Imperial celebrates International Women in Engineering Day

Esther Rodriguez-Villegas,   of Low Power Electronics in the Department of Elect

Esther Rodriguez-Villegas, of Low Power Electronics in the Department of Electrical and Electronic Engineering

Imperial’s President Alice Gast led College-wide efforts to inspire women in engineering.

Professor Gast spoke at an event for young professionals in engineering at the Institution of Engineering and Technology , organised by the Women’s Engineering Society.

“Women engineers must no longer remain in the background”

At the event, President Alice Gast, who forged a career in chemical engineering with an interest in surface and interfacial phenomena, said: “Women engineers must no longer remain in the background, waiting for history to catch up. We must not be shy about sharing our contributions.

“As we celebrate what’s been accomplished, we must also acknowledge that much remains to be done.”

Speaking about being personally influenced by a talk given by the California chapter of Women in Science and Engineering whilst she was in high school, she added: “This event helped me see professional women engineers speaking about their careers. They attracted me to engineering, and thus I became a chemical engineer from my first day at university.”

The event for young professionals featured talks given by keynote speakers, with a particular focus on diversity. Each speaker gave a presentation on the topic of how diversity will transform future leadership.

Breaking down stereotypes

President Gast also highlighted the ways that Imperial is contributing to progress, such WE Innovate , the College’s flagship entrepreneurial programme for women entrepreneurs, and Agents of Change , which supports leadership, professional development and networking for women in Hammersmith and Fulham.

She concluded: “Each of us has a responsibility to be visible and accessible role models. It is a very powerful way to break down stereotypes, and to help remove the psychological and emotional barriers that currently inhibit women from pursuing a degree and career in engineering.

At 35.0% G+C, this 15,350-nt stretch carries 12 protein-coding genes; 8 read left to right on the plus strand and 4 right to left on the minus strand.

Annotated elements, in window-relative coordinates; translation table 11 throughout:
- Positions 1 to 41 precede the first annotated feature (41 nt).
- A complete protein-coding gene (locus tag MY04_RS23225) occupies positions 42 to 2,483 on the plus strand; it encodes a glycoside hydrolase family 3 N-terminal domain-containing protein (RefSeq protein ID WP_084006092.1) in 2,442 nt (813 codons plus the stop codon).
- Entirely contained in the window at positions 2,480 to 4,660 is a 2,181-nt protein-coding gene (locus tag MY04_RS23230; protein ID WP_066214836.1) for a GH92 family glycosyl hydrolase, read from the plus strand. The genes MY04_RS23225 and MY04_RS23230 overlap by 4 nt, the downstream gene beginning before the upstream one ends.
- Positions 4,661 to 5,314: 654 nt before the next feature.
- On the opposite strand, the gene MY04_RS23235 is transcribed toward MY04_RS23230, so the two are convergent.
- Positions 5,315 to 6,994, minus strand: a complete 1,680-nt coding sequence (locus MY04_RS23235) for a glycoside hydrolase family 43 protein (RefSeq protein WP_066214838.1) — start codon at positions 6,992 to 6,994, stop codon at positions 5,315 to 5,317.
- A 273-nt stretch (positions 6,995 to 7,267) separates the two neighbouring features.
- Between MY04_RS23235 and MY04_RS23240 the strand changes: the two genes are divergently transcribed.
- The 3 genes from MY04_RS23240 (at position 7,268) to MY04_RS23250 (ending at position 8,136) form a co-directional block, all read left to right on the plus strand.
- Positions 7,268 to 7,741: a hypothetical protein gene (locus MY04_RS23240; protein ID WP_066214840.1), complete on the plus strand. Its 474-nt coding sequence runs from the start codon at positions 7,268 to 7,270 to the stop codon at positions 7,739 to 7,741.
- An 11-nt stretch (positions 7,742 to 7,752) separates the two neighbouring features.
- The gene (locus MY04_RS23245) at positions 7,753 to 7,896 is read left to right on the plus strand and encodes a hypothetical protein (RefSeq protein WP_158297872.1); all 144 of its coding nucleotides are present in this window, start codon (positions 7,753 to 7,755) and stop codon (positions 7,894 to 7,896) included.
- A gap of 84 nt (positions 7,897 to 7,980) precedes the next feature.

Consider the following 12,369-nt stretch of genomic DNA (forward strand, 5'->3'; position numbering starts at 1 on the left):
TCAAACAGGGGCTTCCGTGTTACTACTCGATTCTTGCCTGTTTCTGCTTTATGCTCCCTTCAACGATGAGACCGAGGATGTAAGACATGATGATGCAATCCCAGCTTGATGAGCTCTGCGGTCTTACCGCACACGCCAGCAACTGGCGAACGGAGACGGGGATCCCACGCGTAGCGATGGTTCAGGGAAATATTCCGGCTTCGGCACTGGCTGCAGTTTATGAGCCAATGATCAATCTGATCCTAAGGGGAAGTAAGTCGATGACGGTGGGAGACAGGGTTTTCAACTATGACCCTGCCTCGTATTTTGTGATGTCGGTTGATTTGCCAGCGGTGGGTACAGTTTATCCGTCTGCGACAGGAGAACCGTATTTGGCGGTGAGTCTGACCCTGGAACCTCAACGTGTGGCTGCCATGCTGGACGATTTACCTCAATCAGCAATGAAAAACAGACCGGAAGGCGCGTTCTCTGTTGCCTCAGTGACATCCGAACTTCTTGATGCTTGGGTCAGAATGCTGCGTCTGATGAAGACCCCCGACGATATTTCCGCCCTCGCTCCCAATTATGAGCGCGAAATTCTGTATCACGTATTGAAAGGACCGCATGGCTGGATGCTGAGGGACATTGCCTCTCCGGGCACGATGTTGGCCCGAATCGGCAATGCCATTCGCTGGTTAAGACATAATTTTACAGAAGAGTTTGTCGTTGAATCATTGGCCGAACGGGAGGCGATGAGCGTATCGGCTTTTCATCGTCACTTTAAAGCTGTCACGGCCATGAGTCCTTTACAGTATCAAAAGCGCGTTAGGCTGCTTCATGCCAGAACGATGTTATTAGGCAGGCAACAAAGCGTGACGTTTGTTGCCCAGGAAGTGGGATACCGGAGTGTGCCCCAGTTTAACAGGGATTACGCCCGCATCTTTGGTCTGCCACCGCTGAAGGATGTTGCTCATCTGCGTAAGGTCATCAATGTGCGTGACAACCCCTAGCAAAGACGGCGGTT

“We are making progress, but we can accelerate that progress through our individual and collective efforts to be visible and active role models.”

Diverse opportunities

The College joined schools and universities, governments, industry and professional engineering institutions for the annual celebration. With women making up only around 12% of the engineering and technology workforce in the UK, the day aims to highlight the diverse opportunities that exist for women as engineering and technology professionals.

2019 also marks 100 years of The Women’s Engineering Society (WES) . WES was founded in 1919 by a small committee drawn from the National Council of Women, which was created during the World War 1 to get women into work, in order to release men to join the armed forces.

This group of influential women had government backing to support women engineers who, although welcomed into the profession during World War 1, were under pressure at the end of the war to leave the workforce to release jobs for men returning from the forces. These women founded WES, not only to resist this pressure, but also to promote engineering as a rewarding job for women as well as men.

Today WES is a charity and a professional network of women engineers, scientists and technologists offering inspiration, support and professional development. Photos and graphics subject to third party copyright used with permission or Imperial College London.

Joanna Wilson
Communications and Public Affairs

This site uses cookies and analysis tools to improve the usability of the site. More information. |